NANNING • A Singapore company will invest an initial one billion yuan (S$206 million) to build an integrated logistics park in southern Guangxi.
Minister in the Prime Minister's Office Chan Chun Sing yesterday attended the launching ceremony for the park in Nanning city, the capital of the autonomous region.
In a short opening address, he noted that the park could play a key role in supporting the Southern Transport Corridor, a network of railways linking Guangxi to western Chongqing.
Quoting the Chinese saying, "one minute on the stage requires 10 years of practice off stage", Mr Chan said the launch of the logistics park is a good start in the plan to build a seamless link to move cargo along the new transport corridor to China's western region.
When ready, the Southern Transport Corridor could be a more cost-effective way for companies in South-east Asia to go into western China, via Guangxi's Qinzhou port in Beibu Gulf (the Gulf of Tonkin).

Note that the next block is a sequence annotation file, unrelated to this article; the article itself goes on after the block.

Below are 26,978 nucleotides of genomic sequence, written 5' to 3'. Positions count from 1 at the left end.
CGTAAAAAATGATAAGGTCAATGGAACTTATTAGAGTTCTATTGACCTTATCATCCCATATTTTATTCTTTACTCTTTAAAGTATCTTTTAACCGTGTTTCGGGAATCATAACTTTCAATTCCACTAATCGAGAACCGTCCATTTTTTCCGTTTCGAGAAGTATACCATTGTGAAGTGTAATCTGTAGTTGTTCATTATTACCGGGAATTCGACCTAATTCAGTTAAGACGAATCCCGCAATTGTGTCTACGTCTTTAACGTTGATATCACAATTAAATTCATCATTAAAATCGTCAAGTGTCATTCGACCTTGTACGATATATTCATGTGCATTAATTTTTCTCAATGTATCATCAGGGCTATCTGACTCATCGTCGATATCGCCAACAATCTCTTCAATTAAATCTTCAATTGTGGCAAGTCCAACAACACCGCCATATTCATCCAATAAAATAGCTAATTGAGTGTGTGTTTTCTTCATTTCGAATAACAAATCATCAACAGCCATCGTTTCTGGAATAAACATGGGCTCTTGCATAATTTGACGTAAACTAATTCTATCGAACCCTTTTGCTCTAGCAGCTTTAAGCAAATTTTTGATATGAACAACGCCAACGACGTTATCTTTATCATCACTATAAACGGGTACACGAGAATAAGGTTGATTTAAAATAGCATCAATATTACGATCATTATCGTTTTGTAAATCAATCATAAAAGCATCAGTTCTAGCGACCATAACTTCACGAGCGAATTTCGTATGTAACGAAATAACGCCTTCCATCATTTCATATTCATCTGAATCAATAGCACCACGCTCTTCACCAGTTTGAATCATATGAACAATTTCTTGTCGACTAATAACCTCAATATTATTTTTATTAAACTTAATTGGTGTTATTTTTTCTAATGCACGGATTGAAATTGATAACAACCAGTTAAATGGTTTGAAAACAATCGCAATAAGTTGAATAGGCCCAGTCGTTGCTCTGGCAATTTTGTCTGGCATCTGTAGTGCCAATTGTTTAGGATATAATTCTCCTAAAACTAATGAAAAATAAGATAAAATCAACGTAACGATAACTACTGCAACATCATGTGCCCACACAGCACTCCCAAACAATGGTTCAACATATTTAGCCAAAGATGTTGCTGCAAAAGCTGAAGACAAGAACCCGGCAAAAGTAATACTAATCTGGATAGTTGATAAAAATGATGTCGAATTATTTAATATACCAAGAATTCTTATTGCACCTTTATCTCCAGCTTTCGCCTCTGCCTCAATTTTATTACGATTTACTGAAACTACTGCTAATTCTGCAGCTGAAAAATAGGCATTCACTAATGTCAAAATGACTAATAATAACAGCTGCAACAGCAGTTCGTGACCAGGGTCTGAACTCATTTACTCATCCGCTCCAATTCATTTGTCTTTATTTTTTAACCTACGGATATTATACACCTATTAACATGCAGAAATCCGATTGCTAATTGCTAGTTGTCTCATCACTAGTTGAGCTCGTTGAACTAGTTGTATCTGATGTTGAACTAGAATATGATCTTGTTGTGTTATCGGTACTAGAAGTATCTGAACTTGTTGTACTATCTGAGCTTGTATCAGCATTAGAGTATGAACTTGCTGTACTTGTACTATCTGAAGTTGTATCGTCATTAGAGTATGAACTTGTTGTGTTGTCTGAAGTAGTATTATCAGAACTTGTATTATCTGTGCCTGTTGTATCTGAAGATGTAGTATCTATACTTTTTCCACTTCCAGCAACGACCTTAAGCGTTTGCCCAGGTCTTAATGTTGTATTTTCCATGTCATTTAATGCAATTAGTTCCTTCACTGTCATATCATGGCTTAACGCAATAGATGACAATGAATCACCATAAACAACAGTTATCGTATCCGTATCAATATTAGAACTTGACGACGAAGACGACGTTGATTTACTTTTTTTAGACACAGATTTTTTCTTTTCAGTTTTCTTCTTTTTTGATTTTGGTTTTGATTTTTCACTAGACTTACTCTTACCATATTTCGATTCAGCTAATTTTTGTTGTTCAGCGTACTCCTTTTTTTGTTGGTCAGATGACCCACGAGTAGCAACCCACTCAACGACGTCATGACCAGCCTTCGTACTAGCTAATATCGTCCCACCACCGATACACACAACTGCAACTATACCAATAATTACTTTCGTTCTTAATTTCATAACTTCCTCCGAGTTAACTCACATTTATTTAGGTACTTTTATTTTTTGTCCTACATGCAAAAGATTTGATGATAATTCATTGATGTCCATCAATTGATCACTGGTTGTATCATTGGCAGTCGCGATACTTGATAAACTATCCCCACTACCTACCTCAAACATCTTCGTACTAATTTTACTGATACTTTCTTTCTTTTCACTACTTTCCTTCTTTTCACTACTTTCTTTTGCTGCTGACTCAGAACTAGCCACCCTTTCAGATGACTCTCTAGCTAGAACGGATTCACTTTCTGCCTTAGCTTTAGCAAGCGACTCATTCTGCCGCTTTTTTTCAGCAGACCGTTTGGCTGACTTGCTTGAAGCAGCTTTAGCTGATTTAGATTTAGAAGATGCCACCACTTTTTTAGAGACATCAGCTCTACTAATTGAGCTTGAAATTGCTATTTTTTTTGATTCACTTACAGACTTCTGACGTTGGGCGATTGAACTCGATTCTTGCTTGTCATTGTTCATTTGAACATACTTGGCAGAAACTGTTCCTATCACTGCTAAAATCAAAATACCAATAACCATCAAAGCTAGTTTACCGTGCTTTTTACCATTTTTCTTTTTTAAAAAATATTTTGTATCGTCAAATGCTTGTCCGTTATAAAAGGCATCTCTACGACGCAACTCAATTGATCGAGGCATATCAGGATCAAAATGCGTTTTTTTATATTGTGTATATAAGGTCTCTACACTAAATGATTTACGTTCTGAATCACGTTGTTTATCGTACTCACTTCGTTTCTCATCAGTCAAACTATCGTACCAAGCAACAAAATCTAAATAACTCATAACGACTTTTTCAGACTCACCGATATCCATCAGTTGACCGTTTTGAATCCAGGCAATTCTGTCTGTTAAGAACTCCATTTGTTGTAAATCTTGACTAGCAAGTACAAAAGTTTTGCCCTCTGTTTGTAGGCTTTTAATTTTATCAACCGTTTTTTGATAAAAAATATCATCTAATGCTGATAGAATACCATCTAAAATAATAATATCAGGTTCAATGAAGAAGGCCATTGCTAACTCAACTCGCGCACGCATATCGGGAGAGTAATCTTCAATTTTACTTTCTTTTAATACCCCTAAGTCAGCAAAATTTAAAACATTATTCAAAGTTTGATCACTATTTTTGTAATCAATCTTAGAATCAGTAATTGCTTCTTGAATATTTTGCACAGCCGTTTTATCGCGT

Nanning, where the logistics park is located, is one of the key nodes in this corridor.
The 3 sq km logistics park is the first such large-scale investment by Singapore shipping company Pacific International Lines (PIL) in China.
Talking to reporters after the ceremony, PIL managing director Teo Siong Seng said: "Guangxi does a lot of border trade with Vietnam, and many of the imported goods are sent to Guangzhou for processing.
"With this park, we hope to attract businesses to do some of the processing and packaging here."
The entire park will take eight to 10 years to build. The first phase is estimated to take three years to complete, and part of it will be in a bonded zone - a special trade area where the goods will get preferential tax treatment.
In an interview with reporters yesterday, Mr Chan said the logistics park is the first of possibly many such projects along the Southern Transport Corridor, which will require a chain of such distribution centres.
"I am quite sure that Singapore companies in the logistics field will be very eager to work with the Chinese provincial officials all along the route to create that network effect," he said.
Chong Koh Ping